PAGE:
Free education’ a burden

Children receive free education, but the financial strains continue when parents have to purchase stationery and other items.

22 January 2019 | Education

Justicia Shipena

In December 2012 free primary education was introduced in Namibia, in accordance with article 20 of the Namibian Constitution on free and compulsory primary education.

The constitution of Namibia under article 20 states and mandates that all persons shall have the right to education, primary education shall be compulsory and that the state shall provide reasonable facilities to render effective this right for every resident within Namibia, by establishing and maintaining state schools at which primary education will be provided free.

Children should not be allowed to leave school until they have completed their primary education or have attained the age of 16 years, whichever occurs sooner, unless this happens on the grounds of health or other considerations pertaining to the public interest.

Four years later, from 2016, all state secondary schools in the country started to offer free education.

Despite this so-called free education some parents and teachers have spoken of a financial strain, when interviewed by The Zone.

Kambala Thomas, who is a parent to a grade 7 learner at Onanghonda Combined School, said his child receives education without the need to pay school fees.

“My child has been receiving free education ever since 2015 with no registration fees asked for,” he said.

Thomas, however, added there are a number of items that his child uses for school activities.

Thomas said he has to pay a school contribution fee, but this is not expensive and is put to good use.

He said the amount he spends on stationery depends on the number of items on the school list.

“Since we don't pay school fees it’s not an issue buying stationery, plus buying stationery should be something all parents should budget and plan for, before leaving for the holidays; especially knowing that you have children to send to school,” he said.

A Khomas parent, who spoke on condition of anonymity, said she pays fees to the school, including a transport fee for her child.

She said the stationery list is fair, since she only buys a certain amount of items and some others, like books, the child receives at the school. She, however, does not need to pay a contribution fee because the amount the parents pay for fees covers the school maintenance costs.

Another parent argued that the items his child takes to school are unnecessary, as they hardly get to use them.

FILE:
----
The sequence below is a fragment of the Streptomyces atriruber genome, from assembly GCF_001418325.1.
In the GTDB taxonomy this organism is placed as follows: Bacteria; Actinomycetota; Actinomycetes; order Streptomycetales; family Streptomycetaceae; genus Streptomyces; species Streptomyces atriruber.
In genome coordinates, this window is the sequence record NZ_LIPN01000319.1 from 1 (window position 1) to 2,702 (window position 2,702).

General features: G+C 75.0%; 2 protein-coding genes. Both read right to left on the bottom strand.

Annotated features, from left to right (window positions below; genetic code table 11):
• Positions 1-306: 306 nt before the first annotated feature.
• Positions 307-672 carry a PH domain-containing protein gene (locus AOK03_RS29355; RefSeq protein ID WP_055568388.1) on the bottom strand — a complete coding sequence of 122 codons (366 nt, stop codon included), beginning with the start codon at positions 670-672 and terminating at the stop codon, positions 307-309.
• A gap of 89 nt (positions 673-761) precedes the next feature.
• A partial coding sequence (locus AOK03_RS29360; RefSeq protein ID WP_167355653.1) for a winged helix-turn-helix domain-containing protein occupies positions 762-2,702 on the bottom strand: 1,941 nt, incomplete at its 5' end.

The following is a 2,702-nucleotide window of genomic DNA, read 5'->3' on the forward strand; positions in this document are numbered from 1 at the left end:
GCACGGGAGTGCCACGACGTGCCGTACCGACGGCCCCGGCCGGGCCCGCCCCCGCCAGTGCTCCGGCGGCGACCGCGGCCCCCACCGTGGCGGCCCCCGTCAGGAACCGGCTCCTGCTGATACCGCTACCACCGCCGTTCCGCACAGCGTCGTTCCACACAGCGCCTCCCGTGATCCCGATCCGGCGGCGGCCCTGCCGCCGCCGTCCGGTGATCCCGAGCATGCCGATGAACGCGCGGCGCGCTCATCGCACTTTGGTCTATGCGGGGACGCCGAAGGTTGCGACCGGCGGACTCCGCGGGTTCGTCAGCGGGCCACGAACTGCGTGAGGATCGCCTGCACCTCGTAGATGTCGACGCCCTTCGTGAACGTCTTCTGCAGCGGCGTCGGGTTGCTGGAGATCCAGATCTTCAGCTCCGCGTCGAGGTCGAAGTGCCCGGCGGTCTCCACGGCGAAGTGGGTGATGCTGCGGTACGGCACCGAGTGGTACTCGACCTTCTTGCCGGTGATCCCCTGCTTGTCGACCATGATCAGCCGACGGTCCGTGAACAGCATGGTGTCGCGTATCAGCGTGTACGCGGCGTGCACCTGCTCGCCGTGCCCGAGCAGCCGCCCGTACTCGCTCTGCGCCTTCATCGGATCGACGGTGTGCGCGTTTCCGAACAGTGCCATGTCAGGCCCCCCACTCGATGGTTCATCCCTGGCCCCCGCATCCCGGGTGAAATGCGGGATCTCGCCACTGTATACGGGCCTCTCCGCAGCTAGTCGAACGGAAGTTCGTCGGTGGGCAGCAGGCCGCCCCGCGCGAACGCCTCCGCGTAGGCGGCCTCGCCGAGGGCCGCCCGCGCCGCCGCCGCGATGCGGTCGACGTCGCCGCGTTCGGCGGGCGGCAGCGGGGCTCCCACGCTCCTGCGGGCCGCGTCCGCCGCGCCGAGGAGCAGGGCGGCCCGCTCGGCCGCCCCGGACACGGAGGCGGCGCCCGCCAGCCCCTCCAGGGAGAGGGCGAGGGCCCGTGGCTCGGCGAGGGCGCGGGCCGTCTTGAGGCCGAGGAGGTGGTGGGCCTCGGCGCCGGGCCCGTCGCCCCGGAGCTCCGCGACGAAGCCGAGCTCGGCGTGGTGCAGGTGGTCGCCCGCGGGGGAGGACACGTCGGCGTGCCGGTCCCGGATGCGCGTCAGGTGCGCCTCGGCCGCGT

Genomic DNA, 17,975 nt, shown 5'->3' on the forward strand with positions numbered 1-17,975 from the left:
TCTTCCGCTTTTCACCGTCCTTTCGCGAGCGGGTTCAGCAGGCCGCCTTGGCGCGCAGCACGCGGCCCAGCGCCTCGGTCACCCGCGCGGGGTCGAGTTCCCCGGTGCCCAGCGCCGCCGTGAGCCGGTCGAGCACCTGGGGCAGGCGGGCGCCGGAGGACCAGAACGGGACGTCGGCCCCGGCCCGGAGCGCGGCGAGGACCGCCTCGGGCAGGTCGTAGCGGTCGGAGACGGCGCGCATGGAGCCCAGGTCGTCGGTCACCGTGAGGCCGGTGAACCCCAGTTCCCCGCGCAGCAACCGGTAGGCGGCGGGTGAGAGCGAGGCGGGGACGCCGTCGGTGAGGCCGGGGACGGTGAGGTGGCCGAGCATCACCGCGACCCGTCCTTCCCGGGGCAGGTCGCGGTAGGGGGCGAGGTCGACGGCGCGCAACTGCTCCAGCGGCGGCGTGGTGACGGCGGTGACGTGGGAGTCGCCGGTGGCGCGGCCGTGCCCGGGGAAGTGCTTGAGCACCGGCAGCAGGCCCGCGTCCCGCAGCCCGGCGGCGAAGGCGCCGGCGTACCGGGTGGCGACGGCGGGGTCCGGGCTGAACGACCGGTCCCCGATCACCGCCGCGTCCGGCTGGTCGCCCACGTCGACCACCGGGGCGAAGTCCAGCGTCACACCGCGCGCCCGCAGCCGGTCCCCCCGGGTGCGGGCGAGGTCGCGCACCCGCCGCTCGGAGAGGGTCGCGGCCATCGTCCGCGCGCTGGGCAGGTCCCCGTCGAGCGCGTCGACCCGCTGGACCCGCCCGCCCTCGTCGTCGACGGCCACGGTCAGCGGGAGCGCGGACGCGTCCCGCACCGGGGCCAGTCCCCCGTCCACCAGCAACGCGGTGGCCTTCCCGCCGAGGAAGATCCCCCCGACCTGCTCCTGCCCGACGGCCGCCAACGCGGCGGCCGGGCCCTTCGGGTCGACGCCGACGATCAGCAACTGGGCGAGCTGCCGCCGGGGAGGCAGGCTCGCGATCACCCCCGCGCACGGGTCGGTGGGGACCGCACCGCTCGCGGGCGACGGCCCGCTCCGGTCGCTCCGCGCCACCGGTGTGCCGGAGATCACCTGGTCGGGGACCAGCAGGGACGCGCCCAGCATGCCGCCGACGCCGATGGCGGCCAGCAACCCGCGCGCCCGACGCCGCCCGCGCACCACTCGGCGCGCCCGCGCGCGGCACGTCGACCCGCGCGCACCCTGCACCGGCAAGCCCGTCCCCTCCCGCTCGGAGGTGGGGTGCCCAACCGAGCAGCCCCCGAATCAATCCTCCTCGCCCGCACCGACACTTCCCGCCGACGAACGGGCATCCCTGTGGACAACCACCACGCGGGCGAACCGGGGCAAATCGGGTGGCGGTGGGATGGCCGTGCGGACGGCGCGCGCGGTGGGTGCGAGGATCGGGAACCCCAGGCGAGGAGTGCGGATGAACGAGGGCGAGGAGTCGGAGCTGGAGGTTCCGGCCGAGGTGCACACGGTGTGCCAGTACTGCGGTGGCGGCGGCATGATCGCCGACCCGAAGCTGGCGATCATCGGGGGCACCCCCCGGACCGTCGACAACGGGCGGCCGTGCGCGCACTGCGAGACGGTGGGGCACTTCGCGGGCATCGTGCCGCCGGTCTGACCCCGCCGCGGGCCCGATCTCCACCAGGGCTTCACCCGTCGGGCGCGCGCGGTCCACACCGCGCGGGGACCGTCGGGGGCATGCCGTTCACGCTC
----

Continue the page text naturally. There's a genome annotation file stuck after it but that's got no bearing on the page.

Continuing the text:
He said his child is asked to take things like air freshener, Handy Andy and soap, but when you visit the school the toilets are not tidy.

“There is hardly toilet paper in their bathrooms, but children are expected to bring them,” he said.

Ndamononghenda Hangula, a teacher at Onaanda Combined School in the Omusati Region, said some of the items the learners have to bring to school are way too expensive, compared to the ones government used to provide.

Some schools ask for a certain amount to cater for the learner's stationary and this amount also differs from school to school.

She added that not all the items learners bring are used to their advantage.

Hangula said the school cannot afford to cater for all the learning materials, such as textbooks, which are a concern.

“I have a class of 40 learners and only three textbooks are available and in that situation the teaching and learning process cannot go smoothly. This is especially so in rural areas where there is only one computer at the school and learners cannot do their homework, due to lack of textbooks and no access to internet,” she said.

Hangula added that the education system today is not fulfilling its aims, but is rather putting children into the streets.

She said often grade 9 and 10 failures are left with no option but to drift into the streets.

“Although the grade 9 learners who did not make it are transferred to grade 10, there are not enough classrooms at schools with grade 10. The new curriculum thus leads to learners travelling long distances of close to 20km to and from school and they have to be in class by 06:30. By the time a learner reaches school he or she is tired and not in the mood for learning, thus making them vulnerable to failure,’’ she said.

This is a typical grade 1 stationery list for a government school:

· Beginners pencil (jumbo) x2

· Colour pencils x2

· Scissors x1